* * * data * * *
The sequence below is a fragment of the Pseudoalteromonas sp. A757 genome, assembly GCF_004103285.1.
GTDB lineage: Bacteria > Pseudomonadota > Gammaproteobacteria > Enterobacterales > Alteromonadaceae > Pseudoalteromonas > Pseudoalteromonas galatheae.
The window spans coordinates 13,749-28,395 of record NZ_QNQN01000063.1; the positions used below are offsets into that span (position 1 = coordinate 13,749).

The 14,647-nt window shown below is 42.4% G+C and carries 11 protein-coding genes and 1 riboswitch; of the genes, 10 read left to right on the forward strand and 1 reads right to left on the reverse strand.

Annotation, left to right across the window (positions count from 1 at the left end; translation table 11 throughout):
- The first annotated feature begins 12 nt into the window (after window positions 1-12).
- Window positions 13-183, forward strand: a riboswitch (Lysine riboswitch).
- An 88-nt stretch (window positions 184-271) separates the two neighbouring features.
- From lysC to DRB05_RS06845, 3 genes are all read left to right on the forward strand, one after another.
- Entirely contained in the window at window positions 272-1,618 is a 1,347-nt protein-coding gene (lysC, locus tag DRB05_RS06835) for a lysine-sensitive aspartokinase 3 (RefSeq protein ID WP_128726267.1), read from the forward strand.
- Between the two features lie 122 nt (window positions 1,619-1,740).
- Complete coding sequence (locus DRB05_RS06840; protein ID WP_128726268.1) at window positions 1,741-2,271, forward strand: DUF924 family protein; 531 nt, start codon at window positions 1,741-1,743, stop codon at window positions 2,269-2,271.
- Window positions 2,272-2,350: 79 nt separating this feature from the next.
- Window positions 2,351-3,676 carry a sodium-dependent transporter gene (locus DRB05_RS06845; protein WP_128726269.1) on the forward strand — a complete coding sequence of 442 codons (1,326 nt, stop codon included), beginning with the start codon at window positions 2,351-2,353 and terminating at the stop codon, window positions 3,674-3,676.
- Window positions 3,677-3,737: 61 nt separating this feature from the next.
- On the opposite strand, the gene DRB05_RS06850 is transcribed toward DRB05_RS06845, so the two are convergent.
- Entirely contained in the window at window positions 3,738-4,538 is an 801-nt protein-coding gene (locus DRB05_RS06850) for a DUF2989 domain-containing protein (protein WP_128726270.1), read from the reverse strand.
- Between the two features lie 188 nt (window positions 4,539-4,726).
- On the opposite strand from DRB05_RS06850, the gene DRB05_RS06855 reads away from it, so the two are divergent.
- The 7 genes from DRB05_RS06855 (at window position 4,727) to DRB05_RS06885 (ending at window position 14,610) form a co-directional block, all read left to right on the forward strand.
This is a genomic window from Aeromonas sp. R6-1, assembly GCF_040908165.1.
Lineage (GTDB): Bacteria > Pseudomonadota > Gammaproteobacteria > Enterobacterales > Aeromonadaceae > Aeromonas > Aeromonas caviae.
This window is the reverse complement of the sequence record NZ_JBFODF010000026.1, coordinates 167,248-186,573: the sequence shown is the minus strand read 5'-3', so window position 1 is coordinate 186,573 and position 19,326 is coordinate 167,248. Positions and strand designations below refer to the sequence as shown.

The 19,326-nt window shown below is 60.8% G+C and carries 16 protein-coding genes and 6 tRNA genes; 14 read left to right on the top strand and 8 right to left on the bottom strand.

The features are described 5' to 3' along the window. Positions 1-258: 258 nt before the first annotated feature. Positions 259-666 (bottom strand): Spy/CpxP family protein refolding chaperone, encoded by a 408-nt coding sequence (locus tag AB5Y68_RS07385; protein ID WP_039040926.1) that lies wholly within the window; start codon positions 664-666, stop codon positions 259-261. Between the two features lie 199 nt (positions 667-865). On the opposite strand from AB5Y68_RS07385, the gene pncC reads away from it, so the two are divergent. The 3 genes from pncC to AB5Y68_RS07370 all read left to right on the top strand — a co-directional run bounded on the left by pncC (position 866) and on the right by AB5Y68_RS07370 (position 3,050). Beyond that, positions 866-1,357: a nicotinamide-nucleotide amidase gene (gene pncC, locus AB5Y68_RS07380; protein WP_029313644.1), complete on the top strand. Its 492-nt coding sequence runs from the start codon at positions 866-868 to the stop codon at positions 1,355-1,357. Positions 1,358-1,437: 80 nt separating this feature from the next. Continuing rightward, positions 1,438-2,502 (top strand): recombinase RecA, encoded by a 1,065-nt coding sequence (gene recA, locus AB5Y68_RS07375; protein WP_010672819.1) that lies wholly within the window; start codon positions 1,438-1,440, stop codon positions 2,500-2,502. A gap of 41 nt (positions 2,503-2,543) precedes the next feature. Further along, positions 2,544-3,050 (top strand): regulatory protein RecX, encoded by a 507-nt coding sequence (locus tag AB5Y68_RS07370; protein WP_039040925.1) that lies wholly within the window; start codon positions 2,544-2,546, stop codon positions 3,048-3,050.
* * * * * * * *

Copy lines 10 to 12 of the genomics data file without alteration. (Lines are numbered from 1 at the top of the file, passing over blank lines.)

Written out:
- Entirely contained in the window at window positions 272-1,618 is a 1,347-nt protein-coding gene (lysC, locus tag DRB05_RS06835) for a lysine-sensitive aspartokinase 3 (RefSeq protein ID WP_128726267.1), read from the forward strand.
- Between the two features lie 122 nt (window positions 1,619-1,740).
- Complete coding sequence (locus DRB05_RS06840; protein ID WP_128726268.1) at window positions 1,741-2,271, forward strand: DUF924 family protein; 531 nt, start codon at window positions 1,741-1,743, stop codon at window positions 2,269-2,271.